The Bilbao project is gasp-worthy. "It's foreign to the other buildings around it--has a scale of ancient Egypt," says Julian Schnabel. The shimmering surface lends an otherworldly quality to the experience of witnessing this structure from the humble surrounding town. Locals have experienced a new sense of community self-esteem since the museum's opening--as if they take credit for creating it themselves. Art and Archeology professor, Hal Foster, is a naysayer who feels Gehry gives his clients too much of what they want. Foster says the structures function too much as a spectacle. Schnabel defends Bilbao critics who claim the building competes too much with the art and asks "Maybe the art isn't good enough?" Gehry admits to a lot of mixed feelings about all the controversy and says he was somewhat embarrassed by the completed project at Bilbao. There are certain elments that can only be seen in the final project so there are always areas he wished were different.

Gehry's work is actually that of a contemporary cubist sculptor focused on materials as a way to make beauty with junk...always keeping in mind the mantra of modernism. "Decoration is a sin." In the 1980s when designers were re-doing history, Gehry went way back to the anthromorphic fish form. He created fish lamps and an amazing hotel in Barcelona, Spain. His work is very much a team effort and talks about accepting projects based on whether he likes the people involved.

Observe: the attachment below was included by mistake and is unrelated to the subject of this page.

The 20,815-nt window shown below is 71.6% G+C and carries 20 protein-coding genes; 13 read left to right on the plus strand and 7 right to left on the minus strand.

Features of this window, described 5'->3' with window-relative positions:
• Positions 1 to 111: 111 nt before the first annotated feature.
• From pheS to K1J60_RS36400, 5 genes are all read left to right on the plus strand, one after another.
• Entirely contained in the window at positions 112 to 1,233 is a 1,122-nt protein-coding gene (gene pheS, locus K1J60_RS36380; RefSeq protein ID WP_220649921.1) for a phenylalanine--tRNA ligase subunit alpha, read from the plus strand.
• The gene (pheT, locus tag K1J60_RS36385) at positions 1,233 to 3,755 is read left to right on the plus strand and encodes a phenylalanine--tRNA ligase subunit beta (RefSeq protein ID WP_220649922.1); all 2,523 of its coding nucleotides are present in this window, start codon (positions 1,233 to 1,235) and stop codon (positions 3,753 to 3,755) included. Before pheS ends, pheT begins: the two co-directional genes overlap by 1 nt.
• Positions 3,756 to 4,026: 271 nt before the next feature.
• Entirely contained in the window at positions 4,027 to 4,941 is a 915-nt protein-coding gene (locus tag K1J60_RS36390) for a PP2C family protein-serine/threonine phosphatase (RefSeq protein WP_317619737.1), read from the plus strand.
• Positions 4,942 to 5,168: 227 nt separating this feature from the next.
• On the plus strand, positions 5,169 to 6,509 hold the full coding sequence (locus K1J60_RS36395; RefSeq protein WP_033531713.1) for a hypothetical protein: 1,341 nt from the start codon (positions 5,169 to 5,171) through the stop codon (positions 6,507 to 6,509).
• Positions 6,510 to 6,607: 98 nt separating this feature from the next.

He is not a painter, but he holds reverence for the artform and his buildings come across as painterly. He says "I'm fascinated with the moment of truth--there's the canvas and the brush and the palette of colors. What do you do? What's that first move? I love that dangerous place."


Pieces of April (2003)

Peter Hedges' film is the perfect alternative to the traditional Thanksgiving stories. Before Tom and Surie, Katie Holmes was a young starlett who is cast as April, a kind of girl who flocks to the big city from conventional suburban America. She has invited her family to drive a couple hours to visit her for Thanksgiving dinner.